Have you ever wondered how long it takes all the snow in the Cascades to melt? Of course it depends on the elevation, with higher elevations (cooler temps) taking longer. Well today was the day the Mt. Hood Test Site saw the last of its snow melt. Actually the snow depth sensor finally went to zero yesterday, but the “snow pillow” that measures snow water equivalent is still seeing a little. I’m not a sensor expert, but decided today was close enough.
I’ve had some spare time at work the past few days, so I wanted to see if the date at that location is earlier or later than in the past. You might be surprised at what it shows! Data at that location at 5,400′ goes back to 1981.
You can see the earliest was the drought year 1992 when the snow disappeared by May 25th. The latest was just three years ago in 2011, when the last of the snow disappeared the 2nd week of August. Now the data period is quite short; only about 30 years, so don’t try to draw any earth-shattering conclusions, but the trend is definitely for a slightly later melt-out in the past 9 years.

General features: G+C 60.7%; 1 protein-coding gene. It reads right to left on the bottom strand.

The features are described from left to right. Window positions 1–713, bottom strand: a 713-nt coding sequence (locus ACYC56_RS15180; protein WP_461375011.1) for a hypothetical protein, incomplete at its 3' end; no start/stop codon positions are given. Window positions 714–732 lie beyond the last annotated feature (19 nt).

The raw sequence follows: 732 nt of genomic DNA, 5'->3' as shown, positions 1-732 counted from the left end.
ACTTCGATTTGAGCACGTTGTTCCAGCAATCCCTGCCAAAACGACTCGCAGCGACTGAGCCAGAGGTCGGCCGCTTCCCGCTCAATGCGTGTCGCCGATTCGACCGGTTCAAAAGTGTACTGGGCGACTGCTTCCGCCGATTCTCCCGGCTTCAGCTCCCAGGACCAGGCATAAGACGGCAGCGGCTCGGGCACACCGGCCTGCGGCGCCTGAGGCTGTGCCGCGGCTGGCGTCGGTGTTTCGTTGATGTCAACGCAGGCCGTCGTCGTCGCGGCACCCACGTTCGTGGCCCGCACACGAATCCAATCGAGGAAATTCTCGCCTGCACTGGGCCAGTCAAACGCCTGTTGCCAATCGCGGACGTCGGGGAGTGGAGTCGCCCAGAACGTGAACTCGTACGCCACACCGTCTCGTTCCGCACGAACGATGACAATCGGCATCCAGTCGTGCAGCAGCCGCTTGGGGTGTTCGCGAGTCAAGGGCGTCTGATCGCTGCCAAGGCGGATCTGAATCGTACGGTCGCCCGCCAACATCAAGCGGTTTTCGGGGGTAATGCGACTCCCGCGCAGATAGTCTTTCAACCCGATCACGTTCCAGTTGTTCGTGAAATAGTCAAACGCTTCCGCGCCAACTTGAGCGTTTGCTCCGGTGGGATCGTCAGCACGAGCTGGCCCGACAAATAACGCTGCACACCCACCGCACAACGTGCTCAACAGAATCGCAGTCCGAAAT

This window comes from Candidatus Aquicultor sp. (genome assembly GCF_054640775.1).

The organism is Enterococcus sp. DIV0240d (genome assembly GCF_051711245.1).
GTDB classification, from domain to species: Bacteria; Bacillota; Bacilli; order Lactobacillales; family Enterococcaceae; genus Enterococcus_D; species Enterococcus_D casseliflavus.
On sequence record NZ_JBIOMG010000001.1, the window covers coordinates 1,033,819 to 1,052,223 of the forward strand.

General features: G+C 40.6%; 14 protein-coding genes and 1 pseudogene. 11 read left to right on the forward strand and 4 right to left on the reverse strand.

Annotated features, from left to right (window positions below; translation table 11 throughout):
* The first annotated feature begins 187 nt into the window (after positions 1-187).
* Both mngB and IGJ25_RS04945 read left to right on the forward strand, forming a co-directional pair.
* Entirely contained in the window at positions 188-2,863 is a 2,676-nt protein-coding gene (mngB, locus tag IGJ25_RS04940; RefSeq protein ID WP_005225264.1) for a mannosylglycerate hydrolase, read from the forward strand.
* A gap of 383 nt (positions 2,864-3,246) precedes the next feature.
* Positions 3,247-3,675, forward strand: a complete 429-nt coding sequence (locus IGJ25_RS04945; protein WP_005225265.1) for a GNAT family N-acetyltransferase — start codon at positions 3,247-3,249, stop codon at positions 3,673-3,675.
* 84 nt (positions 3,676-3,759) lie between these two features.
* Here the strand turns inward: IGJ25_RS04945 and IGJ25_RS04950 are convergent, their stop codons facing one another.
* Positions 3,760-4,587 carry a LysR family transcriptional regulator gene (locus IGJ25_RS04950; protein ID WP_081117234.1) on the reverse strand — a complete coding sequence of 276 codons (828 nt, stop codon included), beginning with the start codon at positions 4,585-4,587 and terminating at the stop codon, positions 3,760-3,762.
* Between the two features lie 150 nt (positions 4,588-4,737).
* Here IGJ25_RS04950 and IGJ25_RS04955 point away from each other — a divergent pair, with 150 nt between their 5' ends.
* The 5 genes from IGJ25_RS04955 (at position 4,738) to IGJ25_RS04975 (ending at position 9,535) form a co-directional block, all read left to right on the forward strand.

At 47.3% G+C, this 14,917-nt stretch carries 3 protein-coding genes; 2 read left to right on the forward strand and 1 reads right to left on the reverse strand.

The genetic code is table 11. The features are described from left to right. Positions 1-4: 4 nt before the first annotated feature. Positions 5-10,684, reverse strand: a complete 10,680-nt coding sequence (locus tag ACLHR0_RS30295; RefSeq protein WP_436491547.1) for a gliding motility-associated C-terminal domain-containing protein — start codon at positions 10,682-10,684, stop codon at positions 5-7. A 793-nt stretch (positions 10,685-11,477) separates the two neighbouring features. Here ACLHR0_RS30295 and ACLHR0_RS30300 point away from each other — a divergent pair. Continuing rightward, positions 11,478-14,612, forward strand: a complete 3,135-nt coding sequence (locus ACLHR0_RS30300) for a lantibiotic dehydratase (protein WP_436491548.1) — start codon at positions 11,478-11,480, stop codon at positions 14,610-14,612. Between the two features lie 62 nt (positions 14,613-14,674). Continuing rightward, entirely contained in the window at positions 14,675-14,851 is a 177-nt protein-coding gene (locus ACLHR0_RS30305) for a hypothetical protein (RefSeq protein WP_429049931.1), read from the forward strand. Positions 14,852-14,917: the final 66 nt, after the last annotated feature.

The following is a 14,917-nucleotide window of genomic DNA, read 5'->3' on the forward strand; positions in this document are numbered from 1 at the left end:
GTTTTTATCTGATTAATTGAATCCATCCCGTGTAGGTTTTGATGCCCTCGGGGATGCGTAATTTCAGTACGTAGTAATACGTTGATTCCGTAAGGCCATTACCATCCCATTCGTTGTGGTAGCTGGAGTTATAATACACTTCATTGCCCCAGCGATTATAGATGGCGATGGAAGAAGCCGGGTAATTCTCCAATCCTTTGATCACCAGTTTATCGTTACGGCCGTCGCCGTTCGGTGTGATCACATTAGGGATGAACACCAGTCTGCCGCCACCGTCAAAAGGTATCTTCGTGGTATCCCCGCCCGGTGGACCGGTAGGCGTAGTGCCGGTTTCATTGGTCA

I think it’s fair to make these two statements as well:
1. At the 5,400′ elevation on Mt. Hood, the snow is not melting any earlier than in previous decades. If anything it is sticking around longer.
2. The Cascade snowpack AT THAT ELEVATION and IN THAT LOCATION is sure not disappearing!
When I get some more time I think it would be interesting to see if lower elevation locations are similar, such as 3-4,000′ spots.
Chief Meteorologist Mark Nelsen